Our small group of explorers stood quietly in a semicircle facing the crenelated black stone slab of an unassuming grave. The raised white Cyrillic letters read “Vitusi Beringi: 1681- 1741.” A slight offshore wind blew ripples from the lead-colored bay below across this final resting place of my Danish countryman and explorer Vitus Bering. The only other spectators of this ceremony were the gulls high above, floating still like stubborn kites in the breezy midair. I pulled the bottle of finer cognac out of my life jacket and passed it around, encouraging everyone to take a swig. I then raised it to salute my sailor countryman:
“To my fellow Dane, Vitus Bering, who accomplished and suffered a lot and was only rewarded with agony. To one of the greatest explorer’s of his time—never under his own flag, often runner up and finally succumbing in a fox den.”
These words were followed by a traditional Danish triple “Hurraah!” whereafter the remainder of the good liquor was splashed on the grave. At least in his afterlife he deserved something good to cheer him up.
That same morning we had paddled our small pod of sea kayaks through the rocky entrance of the bay and made landfall at the exact place where Commander Bering’s ship, the St. Peter, had shipwrecked a quarter of a millennium ago. We were the first sea kayakers who had ever ventured into this remote spot in the Kommandorsky Islands. These westernmost islands in the Aleut Archipelago are the end of a long necklace of barren, sparsely inhabited volcanic islands spanning the Northern Pacific from Alaska to Kamchatka. The only reliable way to reach this place is by boat, since the weather on these latitudes is too inclement to rely on any scheduled flights from the Russian mainland. We had therefore hired an old, rusty, decommissioned Soviet coast guard vessel, which was ironically called The Sputnik. We had boarded her at the mouth of the Zhupanova River in Siberia, and after three full days of rough sailing due east from Kamchatka, we circumnavigated these wild Kommandorskies. And of course, we had to pay a respectful visit to the “Old Man’s” grave on Bering Island.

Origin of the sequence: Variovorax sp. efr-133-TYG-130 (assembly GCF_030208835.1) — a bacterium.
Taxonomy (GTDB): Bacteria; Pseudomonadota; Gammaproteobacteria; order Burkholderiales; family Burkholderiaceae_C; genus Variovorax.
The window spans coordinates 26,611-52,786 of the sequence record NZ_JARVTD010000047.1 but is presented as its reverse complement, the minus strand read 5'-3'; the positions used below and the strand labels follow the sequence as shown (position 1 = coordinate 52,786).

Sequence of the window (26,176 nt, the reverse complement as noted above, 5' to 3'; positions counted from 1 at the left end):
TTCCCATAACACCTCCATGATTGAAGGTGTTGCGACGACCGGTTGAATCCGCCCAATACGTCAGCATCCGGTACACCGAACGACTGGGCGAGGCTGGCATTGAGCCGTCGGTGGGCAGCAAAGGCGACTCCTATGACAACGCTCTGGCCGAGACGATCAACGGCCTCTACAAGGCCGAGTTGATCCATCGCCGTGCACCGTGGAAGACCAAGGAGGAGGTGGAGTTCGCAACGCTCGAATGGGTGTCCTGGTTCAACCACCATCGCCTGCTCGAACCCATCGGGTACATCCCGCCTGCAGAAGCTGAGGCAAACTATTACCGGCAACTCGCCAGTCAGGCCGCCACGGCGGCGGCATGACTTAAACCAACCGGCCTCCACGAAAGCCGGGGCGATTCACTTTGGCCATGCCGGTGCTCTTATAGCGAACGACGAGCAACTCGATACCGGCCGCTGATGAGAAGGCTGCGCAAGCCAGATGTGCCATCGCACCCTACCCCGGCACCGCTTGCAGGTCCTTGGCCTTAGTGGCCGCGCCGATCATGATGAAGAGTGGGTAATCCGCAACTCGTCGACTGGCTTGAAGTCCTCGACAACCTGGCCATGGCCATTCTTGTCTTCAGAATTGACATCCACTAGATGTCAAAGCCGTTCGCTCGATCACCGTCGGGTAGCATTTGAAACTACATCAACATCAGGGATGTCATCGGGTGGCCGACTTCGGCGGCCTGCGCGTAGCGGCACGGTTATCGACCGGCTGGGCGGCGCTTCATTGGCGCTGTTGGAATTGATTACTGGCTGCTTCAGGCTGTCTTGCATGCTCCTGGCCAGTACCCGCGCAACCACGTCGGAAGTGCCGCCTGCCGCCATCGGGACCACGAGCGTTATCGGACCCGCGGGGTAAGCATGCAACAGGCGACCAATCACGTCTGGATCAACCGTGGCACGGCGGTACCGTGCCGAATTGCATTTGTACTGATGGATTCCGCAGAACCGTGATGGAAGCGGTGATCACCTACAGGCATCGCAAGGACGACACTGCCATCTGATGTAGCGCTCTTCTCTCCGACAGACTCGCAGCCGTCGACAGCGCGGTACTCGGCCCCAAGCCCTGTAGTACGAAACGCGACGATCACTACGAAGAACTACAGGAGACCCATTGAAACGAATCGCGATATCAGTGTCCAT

Here, in the late fall of 1741, after the span of 16 years, Bering ended his journeys across Siberia and the North Pacific—from St. Petersburg to North America. He became the first European to set foot on the shores of Alaska, as well as to navigate through the Arctic Passage between America and Russia, aptly named the Bering Strait.
The first time I heard of Captain Bering was from my Danish history schoolbooks, where I learned that Bering, born in Jutland, Denmark, was hired as a young mariner into the new Russian Imperial Navy by the Russian Tsar Peter the Great and had reached the rank of captain before the age of 33. He was then ordered to lead an expedition across Siberia. It became a grueling journey through the most hostile environments, including surviving -70° Celsius winter temperatures and crossing raging spring rivers. Finally, reaching the east coast of Siberia, Bering and his crew built two small sailing ships, and proceeded towards the Alaskan shores, which they reached on July 16, 1741.